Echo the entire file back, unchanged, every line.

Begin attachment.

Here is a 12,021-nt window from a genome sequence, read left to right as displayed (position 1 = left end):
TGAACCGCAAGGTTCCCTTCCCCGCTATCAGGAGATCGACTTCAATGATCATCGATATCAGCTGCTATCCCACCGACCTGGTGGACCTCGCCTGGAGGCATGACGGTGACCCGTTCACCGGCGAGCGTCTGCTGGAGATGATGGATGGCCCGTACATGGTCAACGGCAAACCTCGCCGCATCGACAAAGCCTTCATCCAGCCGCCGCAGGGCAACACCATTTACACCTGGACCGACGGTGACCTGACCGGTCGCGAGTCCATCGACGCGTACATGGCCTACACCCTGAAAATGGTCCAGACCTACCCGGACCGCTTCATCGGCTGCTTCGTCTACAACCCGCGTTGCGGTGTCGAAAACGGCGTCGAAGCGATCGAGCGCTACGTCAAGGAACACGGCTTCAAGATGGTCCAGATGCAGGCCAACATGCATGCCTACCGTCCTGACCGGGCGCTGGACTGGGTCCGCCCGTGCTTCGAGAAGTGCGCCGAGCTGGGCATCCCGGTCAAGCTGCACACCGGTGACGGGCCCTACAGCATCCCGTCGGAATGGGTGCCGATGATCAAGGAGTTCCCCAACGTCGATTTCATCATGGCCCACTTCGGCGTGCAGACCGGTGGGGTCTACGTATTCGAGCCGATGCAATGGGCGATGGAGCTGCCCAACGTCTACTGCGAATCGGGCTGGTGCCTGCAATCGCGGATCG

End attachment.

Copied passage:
Here is a 12,021-nt window from a genome sequence, read left to right as displayed (position 1 = left end):
TGAACCGCAAGGTTCCCTTCCCCGCTATCAGGAGATCGACTTCAATGATCATCGATATCAGCTGCTATCCCACCGACCTGGTGGACCTCGCCTGGAGGCATGACGGTGACCCGTTCACCGGCGAGCGTCTGCTGGAGATGATGGATGGCCCGTACATGGTCAACGGCAAACCTCGCCGCATCGACAAAGCCTTCATCCAGCCGCCGCAGGGCAACACCATTTACACCTGGACCGACGGTGACCTGACCGGTCGCGAGTCCATCGACGCGTACATGGCCTACACCCTGAAAATGGTCCAGACCTACCCGGACCGCTTCATCGGCTGCTTCGTCTACAACCCGCGTTGCGGTGTCGAAAACGGCGTCGAAGCGATCGAGCGCTACGTCAAGGAACACGGCTTCAAGATGGTCCAGATGCAGGCCAACATGCATGCCTACCGTCCTGACCGGGCGCTGGACTGGGTCCGCCCGTGCTTCGAGAAGTGCGCCGAGCTGGGCATCCCGGTCAAGCTGCACACCGGTGACGGGCCCTACAGCATCCCGTCGGAATGGGTGCCGATGATCAAGGAGTTCCCCAACGTCGATTTCATCATGGCCCACTTCGGCGTGCAGACCGGTGGGGTCTACGTATTCGAGCCGATGCAATGGGCGATGGAGCTGCCCAACGTCTACTGCGAATCGGGCTGGTGCCTGCAATCGCGGATCG